Right from our childhood, we have been taught about the importance of physical health. Amma would ask us to eat curd after lunch and to dry our hair properly after a bath, among a boatload of other things. And then there is the WhatsApp ammavan who keeps sending forwards about how mobiles should be kept away before going to bed because it emits harmful radiation. Long story short, physical health has a remarkable importance in our society and yet, the significance of mental health is totally ignored.
Things are so bad that the community I live in believes that homosexuality is a mental illness, but depression and bipolar disorder are regarded as the devil’s handiwork. And that’s why depression is one of the most underrated and underdiagnosed mental illnesses.
A survey conducted by the International Journal of Community Medicine and Public Health in January 2019 found that 48% of Keralites who were affected by last year’s floods showed symptoms of depression (1.63% had severe depression). The number of people diagnosed with depression has increased by 67% between 1990 to 2013, and by 2025, it is expected to increase by another 22.5%.
Out of this, one section of our society is particularly vulnerable – youngsters. As the famous brown parenting joke goes, “If you’re sick and you laugh, you are not sick anymore”. This large section of our society has to endure the struggle alone, something I realised when I visited the local police station to research about the topic ‘Excessive use of drugs among youngsters’. The police officer was concerned with the alarming growth of drug use among the youth, and said, “A fair amount of kids are using drugs to escape the stress from schools and to cope up with extreme mood swings, especially students from professional colleges. And out of this a considerable amount of them was diagnosed with severe mental depression”.
However, academic pressure is not the only cause. Social media is also regarded as a major contributor. There are two types of social media users – one that uses social media to constantly compare their life with the extravagant social media lifestyle, and others use it as a means to escape from their normal and sometimes problematic life. The former can be a cause of depression while the latter can be the major cause of laziness as it is in a way running from one’s responsibility.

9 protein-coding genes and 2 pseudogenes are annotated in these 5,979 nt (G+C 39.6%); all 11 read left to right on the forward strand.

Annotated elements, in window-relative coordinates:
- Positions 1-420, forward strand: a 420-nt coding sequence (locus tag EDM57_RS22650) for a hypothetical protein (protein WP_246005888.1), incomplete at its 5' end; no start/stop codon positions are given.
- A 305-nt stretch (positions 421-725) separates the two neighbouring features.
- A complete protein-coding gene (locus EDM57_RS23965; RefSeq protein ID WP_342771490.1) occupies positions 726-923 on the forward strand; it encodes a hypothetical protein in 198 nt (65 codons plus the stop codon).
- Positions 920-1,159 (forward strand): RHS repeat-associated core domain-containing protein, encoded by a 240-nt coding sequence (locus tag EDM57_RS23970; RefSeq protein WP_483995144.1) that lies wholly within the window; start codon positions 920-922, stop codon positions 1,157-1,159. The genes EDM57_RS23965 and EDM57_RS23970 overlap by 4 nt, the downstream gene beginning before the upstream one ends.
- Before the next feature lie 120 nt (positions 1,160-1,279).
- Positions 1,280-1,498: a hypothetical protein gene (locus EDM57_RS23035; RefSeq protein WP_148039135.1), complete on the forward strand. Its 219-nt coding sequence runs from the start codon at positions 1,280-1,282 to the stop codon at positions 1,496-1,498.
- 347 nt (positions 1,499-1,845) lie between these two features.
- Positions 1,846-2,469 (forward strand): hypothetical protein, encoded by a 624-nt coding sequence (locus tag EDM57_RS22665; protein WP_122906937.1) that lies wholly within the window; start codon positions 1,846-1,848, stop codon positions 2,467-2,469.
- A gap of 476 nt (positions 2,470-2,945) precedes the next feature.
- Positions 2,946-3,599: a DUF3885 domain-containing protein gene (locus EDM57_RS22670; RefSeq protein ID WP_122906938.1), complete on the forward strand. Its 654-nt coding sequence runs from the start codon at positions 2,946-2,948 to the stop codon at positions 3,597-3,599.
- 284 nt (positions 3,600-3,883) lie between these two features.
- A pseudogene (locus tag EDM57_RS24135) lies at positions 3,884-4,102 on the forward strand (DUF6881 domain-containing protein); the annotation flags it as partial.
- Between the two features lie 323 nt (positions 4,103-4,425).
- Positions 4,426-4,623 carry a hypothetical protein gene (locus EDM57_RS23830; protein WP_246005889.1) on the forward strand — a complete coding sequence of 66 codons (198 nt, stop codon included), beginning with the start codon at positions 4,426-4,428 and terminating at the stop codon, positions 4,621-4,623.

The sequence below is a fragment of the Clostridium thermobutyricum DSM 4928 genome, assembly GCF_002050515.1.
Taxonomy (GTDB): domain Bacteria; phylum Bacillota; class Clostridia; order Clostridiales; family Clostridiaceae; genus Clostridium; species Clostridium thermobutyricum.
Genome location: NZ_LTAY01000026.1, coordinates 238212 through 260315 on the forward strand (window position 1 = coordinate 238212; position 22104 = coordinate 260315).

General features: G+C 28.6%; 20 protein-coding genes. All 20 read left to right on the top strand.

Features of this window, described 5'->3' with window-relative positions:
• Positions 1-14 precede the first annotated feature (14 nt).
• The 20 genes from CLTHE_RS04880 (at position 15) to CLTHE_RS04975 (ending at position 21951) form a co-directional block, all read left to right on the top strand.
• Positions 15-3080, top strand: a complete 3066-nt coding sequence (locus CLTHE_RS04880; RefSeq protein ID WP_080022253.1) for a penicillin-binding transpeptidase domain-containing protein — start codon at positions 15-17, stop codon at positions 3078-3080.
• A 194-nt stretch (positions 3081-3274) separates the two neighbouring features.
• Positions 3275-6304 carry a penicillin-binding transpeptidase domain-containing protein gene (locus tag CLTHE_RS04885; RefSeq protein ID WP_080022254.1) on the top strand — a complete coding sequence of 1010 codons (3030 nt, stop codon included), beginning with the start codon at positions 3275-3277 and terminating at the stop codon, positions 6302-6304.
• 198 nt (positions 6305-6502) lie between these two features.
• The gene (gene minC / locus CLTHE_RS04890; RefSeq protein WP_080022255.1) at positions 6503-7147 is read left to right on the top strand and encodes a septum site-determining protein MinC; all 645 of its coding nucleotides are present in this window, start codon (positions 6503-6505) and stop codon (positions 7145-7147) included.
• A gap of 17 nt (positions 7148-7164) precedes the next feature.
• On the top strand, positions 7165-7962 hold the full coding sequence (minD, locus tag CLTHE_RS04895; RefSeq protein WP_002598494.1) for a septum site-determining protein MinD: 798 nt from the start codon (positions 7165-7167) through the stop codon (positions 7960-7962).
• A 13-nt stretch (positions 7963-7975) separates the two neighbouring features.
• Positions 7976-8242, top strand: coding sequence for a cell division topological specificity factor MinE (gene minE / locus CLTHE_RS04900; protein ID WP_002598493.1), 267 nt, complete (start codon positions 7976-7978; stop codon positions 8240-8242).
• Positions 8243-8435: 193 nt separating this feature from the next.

What I’m trying to say is that the cause of depression varies from person to person. It is estimated that almost all of us, at some point in our lives, are prone to this illness. For some, it might be due to academic pressure. For others, genetics might play a huge role; studies suggest that people whose family has a history of depression are more likely to be affected. Past experience with abuse – physical, sexual, or emotional – can lead to depression too. A broken family, childhood abuse, death of loved ones and serious illness are other causes of depression. An interesting fact is that even perks and felicity can result in depression, like getting a new job or getting married, etc. And in a society where sickness is closely related to visual attributes, depression is hard to detect for it is hard to tell if the person sitting next to you is depressed or not.
I once asked a friend who was suffering from depression what it felt like. She said, “It is a feeling of never-ending sadness. It felt as if all rays of hope and happiness is sucked out of you.” It reminded me of the Dementors from Harry Potter; which comes as no surprise as J K Rowling revealed that they were inspired by her experience with depression in her 20s. And the only way to fight a Dementor is through positivity.
So don’t take mental health for granted. If there’s something troubling you, speak to people you trust and get professional help. And if you know someone who is going through a tough time, be kind to them, hear them out, and support them in any way you can.
I would like to end this post with two of my favourite quotes.
“Do you not see how necessary a world of pains and troubles is to school an intelligence and make it a soul?” ― John Keats.
“Out of suffering have emerged the strongest souls; the most massive characters are seared with scars.” ― Khalil Gibran